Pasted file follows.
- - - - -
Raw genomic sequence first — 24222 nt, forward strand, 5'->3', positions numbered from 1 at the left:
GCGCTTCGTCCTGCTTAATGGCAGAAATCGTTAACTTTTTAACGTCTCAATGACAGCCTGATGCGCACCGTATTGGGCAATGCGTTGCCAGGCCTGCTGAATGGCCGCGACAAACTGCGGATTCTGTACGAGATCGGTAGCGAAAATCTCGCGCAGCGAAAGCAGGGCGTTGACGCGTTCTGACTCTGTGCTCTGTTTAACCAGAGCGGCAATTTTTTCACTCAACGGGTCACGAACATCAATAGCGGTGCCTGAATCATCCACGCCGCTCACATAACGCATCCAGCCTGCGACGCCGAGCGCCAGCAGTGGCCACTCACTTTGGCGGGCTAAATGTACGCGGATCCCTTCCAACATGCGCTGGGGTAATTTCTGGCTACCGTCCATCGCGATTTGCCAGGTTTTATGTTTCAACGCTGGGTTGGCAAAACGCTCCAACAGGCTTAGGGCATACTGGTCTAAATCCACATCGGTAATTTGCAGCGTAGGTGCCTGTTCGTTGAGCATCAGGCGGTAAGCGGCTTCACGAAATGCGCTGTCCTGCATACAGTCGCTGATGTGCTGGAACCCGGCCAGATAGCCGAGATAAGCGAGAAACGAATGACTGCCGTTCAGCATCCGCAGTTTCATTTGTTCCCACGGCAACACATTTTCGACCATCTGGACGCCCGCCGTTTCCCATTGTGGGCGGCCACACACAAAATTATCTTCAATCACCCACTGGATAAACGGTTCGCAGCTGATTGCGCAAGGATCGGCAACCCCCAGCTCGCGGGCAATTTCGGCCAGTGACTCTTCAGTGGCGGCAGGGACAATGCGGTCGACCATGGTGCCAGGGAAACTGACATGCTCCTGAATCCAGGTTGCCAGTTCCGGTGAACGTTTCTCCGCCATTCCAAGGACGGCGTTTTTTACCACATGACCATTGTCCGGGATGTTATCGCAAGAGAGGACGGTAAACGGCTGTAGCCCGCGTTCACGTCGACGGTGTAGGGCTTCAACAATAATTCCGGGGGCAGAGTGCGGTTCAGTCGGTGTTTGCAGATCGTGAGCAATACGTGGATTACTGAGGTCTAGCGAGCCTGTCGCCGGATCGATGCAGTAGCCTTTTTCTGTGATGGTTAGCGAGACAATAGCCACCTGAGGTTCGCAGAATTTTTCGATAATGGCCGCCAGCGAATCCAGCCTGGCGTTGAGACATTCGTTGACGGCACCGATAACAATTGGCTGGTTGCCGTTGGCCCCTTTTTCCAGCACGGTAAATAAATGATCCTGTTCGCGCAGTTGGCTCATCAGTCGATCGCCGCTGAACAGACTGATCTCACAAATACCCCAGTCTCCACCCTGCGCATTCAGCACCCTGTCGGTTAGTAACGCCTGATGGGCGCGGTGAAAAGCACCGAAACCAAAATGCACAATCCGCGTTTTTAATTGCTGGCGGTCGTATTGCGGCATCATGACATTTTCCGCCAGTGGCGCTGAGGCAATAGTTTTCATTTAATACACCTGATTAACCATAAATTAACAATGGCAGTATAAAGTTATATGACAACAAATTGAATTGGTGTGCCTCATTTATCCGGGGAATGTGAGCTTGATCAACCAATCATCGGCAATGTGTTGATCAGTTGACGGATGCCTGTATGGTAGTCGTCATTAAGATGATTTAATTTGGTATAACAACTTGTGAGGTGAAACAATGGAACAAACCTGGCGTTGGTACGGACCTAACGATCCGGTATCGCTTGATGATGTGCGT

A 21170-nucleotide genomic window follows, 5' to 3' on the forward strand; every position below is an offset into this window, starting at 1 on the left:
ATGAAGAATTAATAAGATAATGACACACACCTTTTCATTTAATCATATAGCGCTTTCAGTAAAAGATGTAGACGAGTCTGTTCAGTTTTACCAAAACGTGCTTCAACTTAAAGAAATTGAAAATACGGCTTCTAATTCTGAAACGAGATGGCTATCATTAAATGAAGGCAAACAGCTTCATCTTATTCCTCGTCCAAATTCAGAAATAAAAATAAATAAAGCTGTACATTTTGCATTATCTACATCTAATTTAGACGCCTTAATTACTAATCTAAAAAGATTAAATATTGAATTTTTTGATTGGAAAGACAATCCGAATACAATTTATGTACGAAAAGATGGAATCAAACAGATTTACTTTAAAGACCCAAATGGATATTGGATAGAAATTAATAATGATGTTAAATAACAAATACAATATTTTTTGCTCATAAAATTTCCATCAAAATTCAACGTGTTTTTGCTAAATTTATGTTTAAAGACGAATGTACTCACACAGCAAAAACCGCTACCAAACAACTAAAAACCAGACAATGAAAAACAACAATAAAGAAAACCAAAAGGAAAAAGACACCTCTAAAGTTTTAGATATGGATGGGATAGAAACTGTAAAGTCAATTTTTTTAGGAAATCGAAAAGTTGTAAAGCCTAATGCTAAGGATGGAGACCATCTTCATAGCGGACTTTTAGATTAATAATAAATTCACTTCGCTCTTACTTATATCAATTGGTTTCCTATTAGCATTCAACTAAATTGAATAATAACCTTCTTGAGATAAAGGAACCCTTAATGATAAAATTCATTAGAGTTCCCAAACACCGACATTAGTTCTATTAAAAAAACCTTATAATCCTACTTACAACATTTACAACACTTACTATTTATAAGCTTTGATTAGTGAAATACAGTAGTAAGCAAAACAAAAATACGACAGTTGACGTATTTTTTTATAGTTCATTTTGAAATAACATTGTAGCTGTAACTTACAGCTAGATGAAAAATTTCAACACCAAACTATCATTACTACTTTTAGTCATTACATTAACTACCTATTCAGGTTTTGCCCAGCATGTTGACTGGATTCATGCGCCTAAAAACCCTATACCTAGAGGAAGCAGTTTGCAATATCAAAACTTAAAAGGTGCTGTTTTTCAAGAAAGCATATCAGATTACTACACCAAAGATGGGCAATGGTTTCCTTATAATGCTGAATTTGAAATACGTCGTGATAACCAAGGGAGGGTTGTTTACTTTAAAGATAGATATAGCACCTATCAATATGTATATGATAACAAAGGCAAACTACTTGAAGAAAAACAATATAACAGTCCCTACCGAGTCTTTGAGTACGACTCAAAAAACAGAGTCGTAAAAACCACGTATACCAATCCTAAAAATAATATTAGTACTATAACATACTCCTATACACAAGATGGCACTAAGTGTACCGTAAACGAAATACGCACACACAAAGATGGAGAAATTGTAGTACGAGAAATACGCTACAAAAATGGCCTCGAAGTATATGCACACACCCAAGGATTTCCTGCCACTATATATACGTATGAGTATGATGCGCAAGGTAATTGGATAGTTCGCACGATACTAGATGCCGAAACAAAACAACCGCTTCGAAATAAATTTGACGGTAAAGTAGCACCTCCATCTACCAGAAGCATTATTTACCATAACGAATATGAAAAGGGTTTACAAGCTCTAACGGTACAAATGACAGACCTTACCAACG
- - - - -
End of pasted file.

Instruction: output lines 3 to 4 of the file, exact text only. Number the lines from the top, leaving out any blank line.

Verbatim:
A 21170-nucleotide genomic window follows, 5' to 3' on the forward strand; every position below is an offset into this window, starting at 1 on the left:
ATGAAGAATTAATAAGATAATGACACACACCTTTTCATTTAATCATATAGCGCTTTCAGTAAAAGATGTAGACGAGTCTGTTCAGTTTTACCAAAACGTGCTTCAACTTAAAGAAATTGAAAATACGGCTTCTAATTCTGAAACGAGATGGCTATCATTAAATGAAGGCAAACAGCTTCATCTTATTCCTCGTCCAAATTCAGAAATAAAAATAAATAAAGCTGTACATTTTGCATTATCTACATCTAATTTAGACGCCTTAATTACTAATCTAAAAAGATTAAATATTGAATTTTTTGATTGGAAAGACAATCCGAATACAATTTATGTACGAAAAGATGGAATCAAACAGATTTACTTTAAAGACCCAAATGGATATTGGATAGAAATTAATAATGATGTTAAATAACAAATACAATATTTTTTGCTCATAAAATTTCCATCAAAATTCAACGTGTTTTTGCTAAATTTATGTTTAAAGACGAATGTACTCACACAGCAAAAACCGCTACCAAACAACTAAAAACCAGACAATGAAAAACAACAATAAAGAAAACCAAAAGGAAAAAGACACCTCTAAAGTTTTAGATATGGATGGGATAGAAACTGTAAAGTCAATTTTTTTAGGAAATCGAAAAGTTGTAAAGCCTAATGCTAAGGATGGAGACCATCTTCATAGCGGACTTTTAGATTAATAATAAATTCACTTCGCTCTTACTTATATCAATTGGTTTCCTATTAGCATTCAACTAAATTGAATAATAACCTTCTTGAGATAAAGGAACCCTTAATGATAAAATTCATTAGAGTTCCCAAACACCGACATTAGTTCTATTAAAAAAACCTTATAATCCTACTTACAACATTTACAACACTTACTATTTATAAGCTTTGATTAGTGAAATACAGTAGTAAGCAAAACAAAAATACGACAGTTGACGTATTTTTTTATAGTTCATTTTGAAATAACATTGTAGCTGTAACTTACAGCTAGATGAAAAATTTCAACACCAAACTATCATTACTACTTTTAGTCATTACATTAACTACCTATTCAGGTTTTGCCCAGCATGTTGACTGGATTCATGCGCCTAAAAACCCTATACCTAGAGGAAGCAGTTTGCAATATCAAAACTTAAAAGGTGCTGTTTTTCAAGAAAGCATATCAGATTACTACACCAAAGATGGGCAATGGTTTCCTTATAATGCTGAATTTGAAATACGTCGTGATAACCAAGGGAGGGTTGTTTACTTTAAAGATAGATATAGCACCTATCAATATGTATATGATAACAAAGGCAAACTACTTGAAGAAAAACAATATAACAGTCCCTACCGAGTCTTTGAGTACGACTCAAAAAACAGAGTCGTAAAAACCACGTATACCAATCCTAAAAATAATATTAGTACTATAACATACTCCTATACACAAGATGGCACTAAGTGTACCGTAAACGAAATACGCACACACAAAGATGGAGAAATTGTAGTACGAGAAATACGCTACAAAAATGGCCTCGAAGTATATGCACACACCCAAGGATTTCCTGCCACTATATATACGTATGAGTATGATGCGCAAGGTAATTGGATAGTTCGCACGATACTAGATGCCGAAACAAAACAACCGCTTCGAAATAAATTTGACGGTAAAGTAGCACCTCCATCTACCAGAAGCATTATTTACCATAACGAATATGAAAAGGGTTTACAAGCTCTAACGGTACAAATGACAGACCTTACCAACG